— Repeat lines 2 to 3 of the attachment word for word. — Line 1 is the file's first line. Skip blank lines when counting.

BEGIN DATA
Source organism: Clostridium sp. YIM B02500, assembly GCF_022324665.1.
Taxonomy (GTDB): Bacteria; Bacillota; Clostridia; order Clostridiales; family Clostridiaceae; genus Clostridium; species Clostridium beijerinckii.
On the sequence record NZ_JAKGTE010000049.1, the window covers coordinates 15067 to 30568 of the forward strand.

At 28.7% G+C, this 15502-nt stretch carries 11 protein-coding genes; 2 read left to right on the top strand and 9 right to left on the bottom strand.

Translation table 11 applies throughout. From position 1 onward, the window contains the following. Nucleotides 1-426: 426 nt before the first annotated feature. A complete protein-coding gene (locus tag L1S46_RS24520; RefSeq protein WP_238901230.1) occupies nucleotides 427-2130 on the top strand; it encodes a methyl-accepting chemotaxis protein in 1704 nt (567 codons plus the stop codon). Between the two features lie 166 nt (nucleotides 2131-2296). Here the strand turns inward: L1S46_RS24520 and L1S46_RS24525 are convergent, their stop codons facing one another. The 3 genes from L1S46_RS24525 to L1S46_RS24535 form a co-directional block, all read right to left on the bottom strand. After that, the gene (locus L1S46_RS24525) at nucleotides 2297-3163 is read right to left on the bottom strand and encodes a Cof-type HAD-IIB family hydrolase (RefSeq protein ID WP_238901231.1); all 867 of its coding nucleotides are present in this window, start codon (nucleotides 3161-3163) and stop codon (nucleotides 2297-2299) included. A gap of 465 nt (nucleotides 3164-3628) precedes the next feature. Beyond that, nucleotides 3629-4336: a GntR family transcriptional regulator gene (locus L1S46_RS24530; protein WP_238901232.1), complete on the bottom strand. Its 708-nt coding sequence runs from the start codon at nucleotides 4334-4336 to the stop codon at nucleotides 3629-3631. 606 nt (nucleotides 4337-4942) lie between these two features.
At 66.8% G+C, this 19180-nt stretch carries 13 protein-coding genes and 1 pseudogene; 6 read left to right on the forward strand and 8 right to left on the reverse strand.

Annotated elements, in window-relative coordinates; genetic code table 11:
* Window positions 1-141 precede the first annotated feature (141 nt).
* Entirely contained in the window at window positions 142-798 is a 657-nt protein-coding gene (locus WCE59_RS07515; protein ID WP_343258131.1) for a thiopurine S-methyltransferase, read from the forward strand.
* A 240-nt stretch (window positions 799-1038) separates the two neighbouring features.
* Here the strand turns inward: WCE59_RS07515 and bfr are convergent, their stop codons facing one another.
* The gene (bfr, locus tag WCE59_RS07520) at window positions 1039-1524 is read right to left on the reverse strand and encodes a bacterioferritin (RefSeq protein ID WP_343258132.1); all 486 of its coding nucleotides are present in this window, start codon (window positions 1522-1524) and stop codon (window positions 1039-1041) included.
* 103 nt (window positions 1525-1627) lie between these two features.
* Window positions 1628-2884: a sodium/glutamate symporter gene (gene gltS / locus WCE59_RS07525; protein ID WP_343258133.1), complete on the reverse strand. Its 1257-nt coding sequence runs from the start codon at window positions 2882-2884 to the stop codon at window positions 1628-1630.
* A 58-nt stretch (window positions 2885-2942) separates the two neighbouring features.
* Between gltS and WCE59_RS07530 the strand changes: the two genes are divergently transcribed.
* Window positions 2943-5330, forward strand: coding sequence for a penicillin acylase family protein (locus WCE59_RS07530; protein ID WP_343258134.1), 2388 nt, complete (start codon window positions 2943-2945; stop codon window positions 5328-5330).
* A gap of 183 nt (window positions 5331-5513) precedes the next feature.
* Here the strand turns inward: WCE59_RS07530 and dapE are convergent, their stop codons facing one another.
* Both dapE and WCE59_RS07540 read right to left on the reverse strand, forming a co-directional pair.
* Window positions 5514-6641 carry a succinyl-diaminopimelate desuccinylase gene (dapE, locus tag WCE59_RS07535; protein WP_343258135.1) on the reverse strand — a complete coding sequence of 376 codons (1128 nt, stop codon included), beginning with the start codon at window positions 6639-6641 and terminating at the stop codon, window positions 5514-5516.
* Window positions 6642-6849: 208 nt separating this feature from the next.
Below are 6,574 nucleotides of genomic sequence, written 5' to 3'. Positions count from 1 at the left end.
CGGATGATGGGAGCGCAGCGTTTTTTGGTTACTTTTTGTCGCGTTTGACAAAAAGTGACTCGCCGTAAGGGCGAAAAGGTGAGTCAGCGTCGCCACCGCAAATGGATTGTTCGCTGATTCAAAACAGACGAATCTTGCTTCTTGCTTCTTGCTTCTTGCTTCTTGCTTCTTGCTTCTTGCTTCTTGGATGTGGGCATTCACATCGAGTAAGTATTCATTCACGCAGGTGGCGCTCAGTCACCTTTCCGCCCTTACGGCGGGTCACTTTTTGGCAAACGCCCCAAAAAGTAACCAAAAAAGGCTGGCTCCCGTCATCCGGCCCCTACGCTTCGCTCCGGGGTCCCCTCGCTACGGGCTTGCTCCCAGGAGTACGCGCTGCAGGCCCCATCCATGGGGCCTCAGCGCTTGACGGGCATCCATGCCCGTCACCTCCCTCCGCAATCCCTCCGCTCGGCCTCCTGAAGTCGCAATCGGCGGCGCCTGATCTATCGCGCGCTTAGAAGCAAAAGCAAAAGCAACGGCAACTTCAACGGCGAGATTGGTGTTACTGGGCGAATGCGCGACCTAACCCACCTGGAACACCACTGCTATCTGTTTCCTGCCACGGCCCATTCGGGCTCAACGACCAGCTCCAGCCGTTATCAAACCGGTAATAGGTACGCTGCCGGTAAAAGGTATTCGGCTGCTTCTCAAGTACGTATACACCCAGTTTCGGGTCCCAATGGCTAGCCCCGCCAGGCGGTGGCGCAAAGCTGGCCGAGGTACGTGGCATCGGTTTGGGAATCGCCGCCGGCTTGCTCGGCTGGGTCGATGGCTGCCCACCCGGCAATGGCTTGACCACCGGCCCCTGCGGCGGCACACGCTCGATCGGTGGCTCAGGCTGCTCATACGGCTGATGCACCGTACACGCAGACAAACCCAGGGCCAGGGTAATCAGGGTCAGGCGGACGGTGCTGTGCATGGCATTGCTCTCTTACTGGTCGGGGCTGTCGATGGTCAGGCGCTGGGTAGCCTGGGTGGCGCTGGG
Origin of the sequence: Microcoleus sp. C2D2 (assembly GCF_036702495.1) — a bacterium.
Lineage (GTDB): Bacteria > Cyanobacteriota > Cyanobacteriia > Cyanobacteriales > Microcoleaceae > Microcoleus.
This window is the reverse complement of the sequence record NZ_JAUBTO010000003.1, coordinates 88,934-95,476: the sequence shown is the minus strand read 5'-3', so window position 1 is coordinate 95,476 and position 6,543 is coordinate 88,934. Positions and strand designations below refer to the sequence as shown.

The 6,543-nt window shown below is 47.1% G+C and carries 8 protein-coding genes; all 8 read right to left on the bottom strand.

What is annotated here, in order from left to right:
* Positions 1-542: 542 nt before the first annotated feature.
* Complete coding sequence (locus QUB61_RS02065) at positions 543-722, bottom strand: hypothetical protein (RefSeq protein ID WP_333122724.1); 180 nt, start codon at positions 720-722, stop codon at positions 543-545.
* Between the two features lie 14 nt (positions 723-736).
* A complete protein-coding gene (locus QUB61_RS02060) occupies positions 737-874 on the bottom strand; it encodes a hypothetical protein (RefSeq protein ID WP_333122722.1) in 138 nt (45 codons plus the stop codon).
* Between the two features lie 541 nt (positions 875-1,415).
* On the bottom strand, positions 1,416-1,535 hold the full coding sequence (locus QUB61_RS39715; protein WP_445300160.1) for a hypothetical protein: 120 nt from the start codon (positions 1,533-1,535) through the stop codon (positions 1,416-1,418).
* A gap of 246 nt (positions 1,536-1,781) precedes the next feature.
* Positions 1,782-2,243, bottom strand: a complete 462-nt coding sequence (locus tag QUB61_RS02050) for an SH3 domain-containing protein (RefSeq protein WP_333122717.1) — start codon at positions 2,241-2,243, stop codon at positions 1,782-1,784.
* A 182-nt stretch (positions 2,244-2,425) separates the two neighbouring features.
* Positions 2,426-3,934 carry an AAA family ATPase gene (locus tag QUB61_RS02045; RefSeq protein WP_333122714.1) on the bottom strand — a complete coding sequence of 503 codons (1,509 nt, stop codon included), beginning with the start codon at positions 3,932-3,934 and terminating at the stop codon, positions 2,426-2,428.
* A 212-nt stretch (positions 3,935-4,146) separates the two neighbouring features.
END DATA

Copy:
Taxonomy (GTDB): Bacteria; Bacillota; Clostridia; order Clostridiales; family Clostridiaceae; genus Clostridium; species Clostridium beijerinckii.
On the sequence record NZ_JAKGTE010000049.1, the window covers coordinates 15067 to 30568 of the forward strand.